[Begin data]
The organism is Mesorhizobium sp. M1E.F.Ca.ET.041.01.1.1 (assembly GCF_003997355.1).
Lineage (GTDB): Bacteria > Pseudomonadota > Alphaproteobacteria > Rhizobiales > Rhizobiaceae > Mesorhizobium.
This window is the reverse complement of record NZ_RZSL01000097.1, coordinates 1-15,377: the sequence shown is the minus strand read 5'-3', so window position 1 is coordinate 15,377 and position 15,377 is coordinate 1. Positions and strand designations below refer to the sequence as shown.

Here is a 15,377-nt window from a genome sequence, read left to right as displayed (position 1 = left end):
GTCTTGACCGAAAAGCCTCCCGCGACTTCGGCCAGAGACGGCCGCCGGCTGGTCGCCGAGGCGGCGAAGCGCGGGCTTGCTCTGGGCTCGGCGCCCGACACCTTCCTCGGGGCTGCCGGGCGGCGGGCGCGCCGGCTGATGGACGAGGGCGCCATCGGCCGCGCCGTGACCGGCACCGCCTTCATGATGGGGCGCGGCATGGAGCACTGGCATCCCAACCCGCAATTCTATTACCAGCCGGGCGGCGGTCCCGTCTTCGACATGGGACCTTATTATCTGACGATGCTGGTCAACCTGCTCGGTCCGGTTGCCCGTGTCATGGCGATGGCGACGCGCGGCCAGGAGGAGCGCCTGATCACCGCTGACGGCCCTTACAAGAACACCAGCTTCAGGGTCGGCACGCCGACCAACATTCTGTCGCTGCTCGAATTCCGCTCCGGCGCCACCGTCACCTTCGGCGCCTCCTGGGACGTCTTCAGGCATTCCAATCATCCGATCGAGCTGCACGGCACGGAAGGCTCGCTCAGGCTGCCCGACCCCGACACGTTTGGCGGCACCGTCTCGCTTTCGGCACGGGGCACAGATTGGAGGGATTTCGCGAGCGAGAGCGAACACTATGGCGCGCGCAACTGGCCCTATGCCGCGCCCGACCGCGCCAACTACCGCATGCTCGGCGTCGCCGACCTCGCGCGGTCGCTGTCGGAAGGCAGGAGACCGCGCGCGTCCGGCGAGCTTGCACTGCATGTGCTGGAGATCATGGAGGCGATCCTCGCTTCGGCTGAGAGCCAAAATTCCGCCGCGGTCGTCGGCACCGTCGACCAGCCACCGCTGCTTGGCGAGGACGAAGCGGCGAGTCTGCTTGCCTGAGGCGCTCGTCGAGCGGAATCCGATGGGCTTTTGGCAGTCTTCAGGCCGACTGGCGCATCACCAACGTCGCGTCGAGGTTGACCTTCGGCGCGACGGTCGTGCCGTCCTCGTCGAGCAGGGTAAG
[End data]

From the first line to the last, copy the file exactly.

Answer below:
The organism is Mesorhizobium sp. M1E.F.Ca.ET.041.01.1.1 (assembly GCF_003997355.1).
Lineage (GTDB): Bacteria > Pseudomonadota > Alphaproteobacteria > Rhizobiales > Rhizobiaceae > Mesorhizobium.
This window is the reverse complement of record NZ_RZSL01000097.1, coordinates 1-15,377: the sequence shown is the minus strand read 5'-3', so window position 1 is coordinate 15,377 and position 15,377 is coordinate 1. Positions and strand designations below refer to the sequence as shown.

Here is a 15,377-nt window from a genome sequence, read left to right as displayed (position 1 = left end):
GTCTTGACCGAAAAGCCTCCCGCGACTTCGGCCAGAGACGGCCGCCGGCTGGTCGCCGAGGCGGCGAAGCGCGGGCTTGCTCTGGGCTCGGCGCCCGACACCTTCCTCGGGGCTGCCGGGCGGCGGGCGCGCCGGCTGATGGACGAGGGCGCCATCGGCCGCGCCGTGACCGGCACCGCCTTCATGATGGGGCGCGGCATGGAGCACTGGCATCCCAACCCGCAATTCTATTACCAGCCGGGCGGCGGTCCCGTCTTCGACATGGGACCTTATTATCTGACGATGCTGGTCAACCTGCTCGGTCCGGTTGCCCGTGTCATGGCGATGGCGACGCGCGGCCAGGAGGAGCGCCTGATCACCGCTGACGGCCCTTACAAGAACACCAGCTTCAGGGTCGGCACGCCGACCAACATTCTGTCGCTGCTCGAATTCCGCTCCGGCGCCACCGTCACCTTCGGCGCCTCCTGGGACGTCTTCAGGCATTCCAATCATCCGATCGAGCTGCACGGCACGGAAGGCTCGCTCAGGCTGCCCGACCCCGACACGTTTGGCGGCACCGTCTCGCTTTCGGCACGGGGCACAGATTGGAGGGATTTCGCGAGCGAGAGCGAACACTATGGCGCGCGCAACTGGCCCTATGCCGCGCCCGACCGCGCCAACTACCGCATGCTCGGCGTCGCCGACCTCGCGCGGTCGCTGTCGGAAGGCAGGAGACCGCGCGCGTCCGGCGAGCTTGCACTGCATGTGCTGGAGATCATGGAGGCGATCCTCGCTTCGGCTGAGAGCCAAAATTCCGCCGCGGTCGTCGGCACCGTCGACCAGCCACCGCTGCTTGGCGAGGACGAAGCGGCGAGTCTGCTTGCCTGAGGCGCTCGTCGAGCGGAATCCGATGGGCTTTTGGCAGTCTTCAGGCCGACTGGCGCATCACCAACGTCGCGTCGAGGTTGACCTTCGGCGCGACGGTCGTGCCGTCCTCGTCGAGCAGGGTAAG